history of,
  one of the articles in the exchange for Andelys,
  celebrated for its sailors,
  its nautical expeditions,
  its trade in ivory,
  the chief fishing-town in France,
  much patronized by Napoléon,
  formerly under the jurisdiction of the Archbishop of Rouen,
  feast of the Assumption at,
Duchies, titular, in Normandy before the revolution,
Du Moulin, his character as an historian,
Du Quesne, Admiral, native of Dieppe,


E.

Electors, qualifications requisite for, in France,
Erodium moschatum, found at Arques,
Establishment, clerical, in France, how paid,
Expences, annual, of the city of Rouen,


F.

Feast of the Assumption, how celebrated at Dieppe,
Fécamp, population and appearance of,
  etymology of the name,
  given by Henry IInd to the abbey,
  formerly the seat of the government of the Pays de Caux,
  a residence of the Norman Dukes,
  now a poor fishing-town,
Fécamp, abbey of, founded in 664,
  famous for the precious blood,
  its armorial bearings,
  burial-place of Duke Richard Ist,
  church of St. Stephen,
Fécamp, church of the abbey,
Ferrand, his reasoning as to any portion of the hair of the Virgin
  being on earth,
Flint, strata of, in the cliffs near Dieppe,
Fontenelle, native of Rouen,
Fontenu, Abbé de, his dissertation on Cæsar's camp,
Fossil shells, found plentifully near Havre,
Fountains, public, at Rouen,
Francis Ist, founder of Havre
Françoisville, name given by Francis Ist to Havre,


G.

Gaguin, his account of the origin of the kingdom of Yvetot,
Game-laws, in France,
Gargouille, dragon so called, destroyed by St. Romain,
Glass, painted, in the cathedral, at Rouen,
  in the church of St. Godard,
Goujon, Jean, author of the embellishments in the French translation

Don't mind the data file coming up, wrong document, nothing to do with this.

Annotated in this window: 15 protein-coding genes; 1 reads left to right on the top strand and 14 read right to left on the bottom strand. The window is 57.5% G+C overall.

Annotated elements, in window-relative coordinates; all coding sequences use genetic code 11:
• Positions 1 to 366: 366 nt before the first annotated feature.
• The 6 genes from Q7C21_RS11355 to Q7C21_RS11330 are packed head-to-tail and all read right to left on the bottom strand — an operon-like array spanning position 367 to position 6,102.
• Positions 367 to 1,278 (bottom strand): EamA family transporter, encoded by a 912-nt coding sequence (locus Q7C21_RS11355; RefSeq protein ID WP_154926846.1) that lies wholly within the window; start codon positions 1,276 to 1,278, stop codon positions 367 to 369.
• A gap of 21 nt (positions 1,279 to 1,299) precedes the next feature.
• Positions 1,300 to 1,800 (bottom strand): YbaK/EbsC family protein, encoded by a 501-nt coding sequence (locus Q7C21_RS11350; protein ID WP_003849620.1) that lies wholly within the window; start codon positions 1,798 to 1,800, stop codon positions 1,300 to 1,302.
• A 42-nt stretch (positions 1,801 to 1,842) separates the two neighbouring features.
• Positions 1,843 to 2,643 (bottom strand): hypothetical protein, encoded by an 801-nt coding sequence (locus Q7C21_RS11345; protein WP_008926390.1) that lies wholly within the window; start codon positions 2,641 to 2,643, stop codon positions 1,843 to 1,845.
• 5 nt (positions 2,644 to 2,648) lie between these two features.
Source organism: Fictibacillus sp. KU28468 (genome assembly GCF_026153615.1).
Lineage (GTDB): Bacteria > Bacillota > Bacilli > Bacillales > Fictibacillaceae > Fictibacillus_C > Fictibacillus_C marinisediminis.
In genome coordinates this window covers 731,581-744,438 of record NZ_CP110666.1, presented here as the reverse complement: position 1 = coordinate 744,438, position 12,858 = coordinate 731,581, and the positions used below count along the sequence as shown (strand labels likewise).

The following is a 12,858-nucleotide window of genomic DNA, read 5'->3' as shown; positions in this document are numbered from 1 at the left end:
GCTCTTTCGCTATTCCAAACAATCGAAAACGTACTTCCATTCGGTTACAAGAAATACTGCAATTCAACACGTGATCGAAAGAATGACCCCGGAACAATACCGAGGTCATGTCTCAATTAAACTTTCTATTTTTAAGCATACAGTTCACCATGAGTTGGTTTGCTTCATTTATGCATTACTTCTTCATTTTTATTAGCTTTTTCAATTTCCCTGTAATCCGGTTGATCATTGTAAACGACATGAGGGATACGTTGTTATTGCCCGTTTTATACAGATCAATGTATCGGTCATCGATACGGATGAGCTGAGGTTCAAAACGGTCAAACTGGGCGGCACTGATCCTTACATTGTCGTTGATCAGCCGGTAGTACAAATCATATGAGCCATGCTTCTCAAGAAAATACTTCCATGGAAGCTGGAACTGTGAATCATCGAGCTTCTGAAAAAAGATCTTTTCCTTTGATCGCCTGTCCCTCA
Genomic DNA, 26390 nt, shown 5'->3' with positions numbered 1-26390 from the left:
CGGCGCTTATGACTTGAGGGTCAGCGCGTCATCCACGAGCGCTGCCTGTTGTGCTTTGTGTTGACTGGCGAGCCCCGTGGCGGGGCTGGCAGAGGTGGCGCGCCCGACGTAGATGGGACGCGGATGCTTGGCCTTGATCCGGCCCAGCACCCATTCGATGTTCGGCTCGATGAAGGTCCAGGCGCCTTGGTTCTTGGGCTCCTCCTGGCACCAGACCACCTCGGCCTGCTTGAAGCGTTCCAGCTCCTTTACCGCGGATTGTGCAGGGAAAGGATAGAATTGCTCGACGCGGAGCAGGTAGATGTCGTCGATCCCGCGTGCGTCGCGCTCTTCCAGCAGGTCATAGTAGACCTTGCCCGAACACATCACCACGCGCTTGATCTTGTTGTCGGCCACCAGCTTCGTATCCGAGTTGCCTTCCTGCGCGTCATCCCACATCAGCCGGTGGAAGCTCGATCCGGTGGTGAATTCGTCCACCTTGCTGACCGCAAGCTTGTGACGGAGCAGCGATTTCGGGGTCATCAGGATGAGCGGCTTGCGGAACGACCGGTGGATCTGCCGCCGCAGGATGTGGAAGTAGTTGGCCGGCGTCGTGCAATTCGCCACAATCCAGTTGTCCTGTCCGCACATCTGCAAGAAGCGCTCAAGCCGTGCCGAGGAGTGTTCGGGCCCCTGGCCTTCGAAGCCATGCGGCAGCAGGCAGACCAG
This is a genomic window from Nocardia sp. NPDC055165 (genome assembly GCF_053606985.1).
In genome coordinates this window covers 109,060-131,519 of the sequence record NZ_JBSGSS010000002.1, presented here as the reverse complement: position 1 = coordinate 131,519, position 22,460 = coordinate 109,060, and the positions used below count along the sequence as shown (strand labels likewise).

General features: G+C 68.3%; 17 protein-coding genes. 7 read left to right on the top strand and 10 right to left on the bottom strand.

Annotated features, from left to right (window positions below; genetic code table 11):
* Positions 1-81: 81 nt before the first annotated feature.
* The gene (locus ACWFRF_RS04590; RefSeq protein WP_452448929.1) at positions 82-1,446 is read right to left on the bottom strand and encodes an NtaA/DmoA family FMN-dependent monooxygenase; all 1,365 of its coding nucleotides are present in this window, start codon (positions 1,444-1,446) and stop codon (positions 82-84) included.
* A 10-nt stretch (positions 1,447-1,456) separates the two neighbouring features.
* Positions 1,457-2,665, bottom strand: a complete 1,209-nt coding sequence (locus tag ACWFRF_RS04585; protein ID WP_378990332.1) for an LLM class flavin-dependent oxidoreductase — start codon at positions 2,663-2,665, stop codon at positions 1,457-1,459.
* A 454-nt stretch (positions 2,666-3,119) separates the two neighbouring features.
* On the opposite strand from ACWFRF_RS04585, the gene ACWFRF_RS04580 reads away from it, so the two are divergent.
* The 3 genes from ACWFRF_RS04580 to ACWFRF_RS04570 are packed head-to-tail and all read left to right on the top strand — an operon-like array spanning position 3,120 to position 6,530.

of the Polifilo,
Graduel, by Daniel d'Eaubonne, in the Public Library at Rouen,
Grâville, priory of,
Guild, of the Assumption at Dieppe,
  of the Passion at Rouen,


H.

Hair of the Virgin, curious dissertation concerning,
Halles, at Rouen,
Harfleur, formerly of importance, now chiefly deserted,
  etymology of the name,
  its history,
  beauty of the tower and spire of the church,
Havre, a great commercial town,
  its present appearance,
  founded in 1515,
  history of,
  eminent men,
Henry, eldest son of Henry IInd, buried in Rouen cathedral,
Henry IVth, his address to the inhabitants of Dieppe,
  speech before the battle of Arques,
Henry Vth, his conduct at the capture of Harfleur,
  builds the Château du Vieux Palais, at Rouen,
Herring and Mackerel Fishery, at Dieppe,
Heylin, Peter, his description of a Norman inn,
  account of the great chamber of the Palais de Justice, at Rouen,
Holy sepulture, chapel of the, in the church at Dieppe,
Hospitals at Rouen, annual charge of,
Houses, construction of, between Yveto and Rouen,
House-rent, expence of, at Rouen,
Huguenots, excesses committed by, in the church of St. Ouen,
Hymn, in honor of St Nicaise and St. Mello,

I.

Inns in Normandy, described by Peter Heylin,
Inscription, on a bénitier, at Dieppe,
  formerly upon crosses, at Rouen,
Ivory, much wrought by the inhabitants of Dieppe,


J.

Joan of Arc, burned at Rouen,
  privileges granted to her family,
Jouvenet, cieling painted by, in the Palais de Justice, at
  Rouen,
  his sketches for the dome of the Hôtel des Invalides,
  native of Rouen,
Judith, Lady, her epitaph at Fécamp,


K.

Kelp, made in large quantity near Dieppe,

L.

Lace, much smuggled into France,
Léry, church of, a fine specimen of Norman architecture,
Library, public, at Rouen, how formed,
  its regulations and revenue,
Lillebonne, ruins of the castle,